Series: Furthermore by Taherah Mafi
Books: Furthermore (3,5 stars) and Whichwood (3 stars)
Release Date: 2016 / 2017
Tags: Middle Grade / Fairy Tale / Alice in Wonderland / Necromancy / Ghosts / Diversity / POC / Black MC
Alice Alexis Queensmeadow 12 rates three things most important: Mother, who wouldn’t miss her; magic and color, which seem to elude her; and Father, who always loved her. Father disappeared from Ferenwood with only a ruler, almost three years ago. But she will have to travel through the mythical, dangerous land of Furthermore, where down can be up, paper is alive, and left can be both right and very, very wrong. Her only companion is Oliver whose own magic is based in lies and deceit. Alice must first find herself—and hold fast to the magic of love in the face of loss.
Synopsis of Furthermore
Over time I have heard amazing things about Taherah Mafi as an author. Her writing style is apparently the most amazing thing of ever. The Shatter Me books never appealed to me but her two middle grade books for sure did. Unfortunately they didn’t quite live up to the hype.
Furthermore and its companion sequel Whichwood are set in a fairytale type of world where powers exist. In Furthermore we focus on Alice who is completely white in skin tone who goes out to find her father in Furthermore with Oliver. It turns out she has the most amazing power. She just doesn’t realize it herself. In Whichwood we meet Laylee who is a mordeshoor, someone who takes care of the dead so they can rest in peace. But she isn’t respected in Whichwood for her hard work and when she turns ill, her life takes a turn for the worst. Enter Alice and Oliver who are send to help as Alice’s quest.
Both books have fairytale like setting. Furthermore very much is Alice in Wonderland inspired. But with some interesting tweaks of its own. Some of the powers that are there were very unique and interesting. In Whichwood I loved how Laylee had so much respect for dead bodies and the ghosts at such a young age. She of course was forced into this however. But even so she stepped up to the plate big time.
However I cannot quite get passed the writing style. Both books are written by a narrator who very clearly knows the main characters in both books and is recounting their stories. So in a sense we get talked to. Which I think for a middle grade is fine way to approach something so fairytale like. But there are bits and pieces where we get weird chapters of two pages where it just feels like a summary. Or where the narrator goes oh well won’t bother with their conversation. Uhm no I would love to see their conversation and their bonding. Because of this there is so much tell and little show. The narrator voice just grated on me. A bit over dramatic, even for a middle grade.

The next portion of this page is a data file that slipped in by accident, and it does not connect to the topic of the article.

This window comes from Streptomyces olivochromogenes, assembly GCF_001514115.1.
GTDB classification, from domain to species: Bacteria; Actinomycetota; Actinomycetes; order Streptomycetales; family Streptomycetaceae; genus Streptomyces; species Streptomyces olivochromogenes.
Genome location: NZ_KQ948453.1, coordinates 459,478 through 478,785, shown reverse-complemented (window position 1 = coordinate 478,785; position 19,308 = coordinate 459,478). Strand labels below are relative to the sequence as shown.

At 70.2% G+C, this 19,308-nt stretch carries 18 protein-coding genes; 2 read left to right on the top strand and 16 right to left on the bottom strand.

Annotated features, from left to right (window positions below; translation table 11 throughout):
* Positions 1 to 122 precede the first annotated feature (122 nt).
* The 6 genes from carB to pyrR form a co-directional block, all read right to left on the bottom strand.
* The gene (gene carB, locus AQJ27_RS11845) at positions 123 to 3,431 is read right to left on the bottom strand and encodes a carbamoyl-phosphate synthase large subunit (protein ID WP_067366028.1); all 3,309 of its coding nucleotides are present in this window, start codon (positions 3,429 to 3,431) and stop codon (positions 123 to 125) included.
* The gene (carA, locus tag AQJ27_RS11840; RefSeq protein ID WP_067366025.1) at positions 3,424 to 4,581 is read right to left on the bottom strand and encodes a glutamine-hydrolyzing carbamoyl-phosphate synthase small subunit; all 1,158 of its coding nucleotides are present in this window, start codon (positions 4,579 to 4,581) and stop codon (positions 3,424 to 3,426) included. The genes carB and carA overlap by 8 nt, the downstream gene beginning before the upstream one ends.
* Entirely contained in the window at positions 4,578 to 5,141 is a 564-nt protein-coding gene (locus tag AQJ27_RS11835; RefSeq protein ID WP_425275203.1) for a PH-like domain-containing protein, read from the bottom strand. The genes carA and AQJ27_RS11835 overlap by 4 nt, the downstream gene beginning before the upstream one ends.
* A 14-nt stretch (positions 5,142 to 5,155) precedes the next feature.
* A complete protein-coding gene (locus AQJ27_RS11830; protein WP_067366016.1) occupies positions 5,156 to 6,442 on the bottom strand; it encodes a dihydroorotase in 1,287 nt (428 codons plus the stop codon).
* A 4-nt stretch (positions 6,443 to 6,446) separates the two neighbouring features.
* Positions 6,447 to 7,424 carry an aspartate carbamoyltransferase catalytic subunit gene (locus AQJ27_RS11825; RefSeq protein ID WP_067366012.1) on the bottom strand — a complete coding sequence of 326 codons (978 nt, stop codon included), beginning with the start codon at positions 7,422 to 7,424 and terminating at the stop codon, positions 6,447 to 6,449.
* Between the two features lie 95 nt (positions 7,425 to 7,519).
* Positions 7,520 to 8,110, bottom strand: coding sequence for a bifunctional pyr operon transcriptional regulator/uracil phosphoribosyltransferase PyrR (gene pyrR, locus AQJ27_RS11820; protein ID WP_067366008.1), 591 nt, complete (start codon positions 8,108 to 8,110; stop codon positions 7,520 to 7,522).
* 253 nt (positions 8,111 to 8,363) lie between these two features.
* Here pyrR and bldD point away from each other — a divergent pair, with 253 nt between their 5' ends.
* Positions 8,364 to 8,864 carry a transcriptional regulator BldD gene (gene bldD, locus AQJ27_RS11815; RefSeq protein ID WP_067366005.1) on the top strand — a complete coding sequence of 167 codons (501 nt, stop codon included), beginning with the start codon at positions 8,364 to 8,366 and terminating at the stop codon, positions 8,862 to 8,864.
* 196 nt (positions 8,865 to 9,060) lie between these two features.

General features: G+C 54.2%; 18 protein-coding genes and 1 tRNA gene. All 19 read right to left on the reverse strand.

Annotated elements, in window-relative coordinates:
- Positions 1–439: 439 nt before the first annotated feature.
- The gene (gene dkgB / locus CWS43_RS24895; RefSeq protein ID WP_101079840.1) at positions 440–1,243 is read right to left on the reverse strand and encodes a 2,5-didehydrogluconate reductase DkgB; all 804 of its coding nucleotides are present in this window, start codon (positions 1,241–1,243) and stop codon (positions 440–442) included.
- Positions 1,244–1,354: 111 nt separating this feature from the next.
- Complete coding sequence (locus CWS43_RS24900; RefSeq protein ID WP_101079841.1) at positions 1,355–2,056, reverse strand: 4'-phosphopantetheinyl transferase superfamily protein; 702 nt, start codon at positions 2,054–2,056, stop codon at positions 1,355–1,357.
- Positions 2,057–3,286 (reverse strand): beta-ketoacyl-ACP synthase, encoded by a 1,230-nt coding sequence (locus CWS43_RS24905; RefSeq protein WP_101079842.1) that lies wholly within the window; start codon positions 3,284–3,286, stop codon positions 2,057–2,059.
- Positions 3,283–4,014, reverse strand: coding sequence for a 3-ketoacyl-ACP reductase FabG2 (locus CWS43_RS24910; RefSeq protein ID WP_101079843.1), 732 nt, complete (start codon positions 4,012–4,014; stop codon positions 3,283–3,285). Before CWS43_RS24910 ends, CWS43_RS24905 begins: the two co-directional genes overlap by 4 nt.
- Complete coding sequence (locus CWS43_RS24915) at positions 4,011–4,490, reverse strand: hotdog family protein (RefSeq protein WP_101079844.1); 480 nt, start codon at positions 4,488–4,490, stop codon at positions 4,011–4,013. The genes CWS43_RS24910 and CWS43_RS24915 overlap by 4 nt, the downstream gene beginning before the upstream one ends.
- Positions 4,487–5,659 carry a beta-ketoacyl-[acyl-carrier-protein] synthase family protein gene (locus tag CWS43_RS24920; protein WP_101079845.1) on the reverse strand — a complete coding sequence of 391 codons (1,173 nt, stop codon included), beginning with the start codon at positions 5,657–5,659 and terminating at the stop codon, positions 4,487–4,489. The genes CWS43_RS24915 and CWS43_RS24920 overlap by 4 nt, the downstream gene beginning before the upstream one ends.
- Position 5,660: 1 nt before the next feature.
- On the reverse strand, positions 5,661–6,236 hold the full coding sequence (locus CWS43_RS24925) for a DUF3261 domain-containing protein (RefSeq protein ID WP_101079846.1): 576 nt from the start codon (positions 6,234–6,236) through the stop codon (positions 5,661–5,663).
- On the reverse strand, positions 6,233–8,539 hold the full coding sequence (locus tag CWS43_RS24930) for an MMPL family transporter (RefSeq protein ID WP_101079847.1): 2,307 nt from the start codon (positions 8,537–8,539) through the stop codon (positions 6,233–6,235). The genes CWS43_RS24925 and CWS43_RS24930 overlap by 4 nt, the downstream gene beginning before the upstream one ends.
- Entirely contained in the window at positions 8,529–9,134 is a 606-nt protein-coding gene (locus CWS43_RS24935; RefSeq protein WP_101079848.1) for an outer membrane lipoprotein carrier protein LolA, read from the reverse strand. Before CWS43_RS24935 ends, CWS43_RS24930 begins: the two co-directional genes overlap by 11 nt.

Moving on to that I have a big problem with the parents and grown-ups in this. They send such a wrong message that all of these things that went wrong were Laylee, Alice and Oliver’s fault and took absolutely no responsibility for any of it. Sure they made some wrong decisions and should be held accountable for that but the bigger mistakes were with the parents that abandoned their child, the city eldest that send in two children without any kind of information and expecting perfection. Or how about the community that let a young 13 year old girl struggle with the dead and not even paying for her service (or kicking her father’s ass right back to her to take care of her). And no, their mistakes and flaws, they aren’t held accountable for. Not really. There is no sorry, no apology from any of them. This is what bothers me the most about these books but especially in Whichwood. Which is a shame because Whichwood in itself is a deliciously dark tale.
Character wise I think that Alice, Oliver, Laylee and Benyamin are well likeable characters. I especially took a liking to Laylee who has to go through so much and who is so responsible. And caring even if she struggles to show that to others. I just wanted to hug her and protect her. Oliver is another interesting addition. When other people learn of his powers they distrust him. I would have loved to have seen more of him with his parents. Trying to rebuild the trust he lost. Alice is headstrong and knows what she wants. Benyamin is the soft hearted boy.
Overall I am a bit disappointed. However I would still easily recommend these towards kids. Especially Whichwood with Laylee. Not only is Laylee a great character, she also has a dark skin as can be seen on the cover. That really isn’t seen that much in middle grade, especially not as the main character. And for that alone Whichwood is so important.